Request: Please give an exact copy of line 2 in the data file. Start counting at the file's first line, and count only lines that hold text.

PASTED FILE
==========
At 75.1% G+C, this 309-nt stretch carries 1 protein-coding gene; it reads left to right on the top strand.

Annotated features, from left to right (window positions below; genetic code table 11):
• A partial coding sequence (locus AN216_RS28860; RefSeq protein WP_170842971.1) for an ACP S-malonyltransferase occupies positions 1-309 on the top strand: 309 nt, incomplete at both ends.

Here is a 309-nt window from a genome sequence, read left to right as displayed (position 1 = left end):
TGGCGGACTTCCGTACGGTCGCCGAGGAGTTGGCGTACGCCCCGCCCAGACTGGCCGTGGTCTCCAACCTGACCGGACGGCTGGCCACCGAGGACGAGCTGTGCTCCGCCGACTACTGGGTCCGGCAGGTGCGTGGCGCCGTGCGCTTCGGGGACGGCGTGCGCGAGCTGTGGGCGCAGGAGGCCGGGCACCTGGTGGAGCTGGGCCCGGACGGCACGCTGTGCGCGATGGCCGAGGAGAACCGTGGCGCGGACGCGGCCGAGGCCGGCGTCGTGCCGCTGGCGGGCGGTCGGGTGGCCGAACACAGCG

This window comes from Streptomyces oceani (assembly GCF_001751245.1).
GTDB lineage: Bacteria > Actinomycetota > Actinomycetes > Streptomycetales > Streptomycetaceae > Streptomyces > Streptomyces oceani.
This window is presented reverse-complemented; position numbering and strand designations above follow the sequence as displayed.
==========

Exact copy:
Annotated features, from left to right (window positions below; genetic code table 11):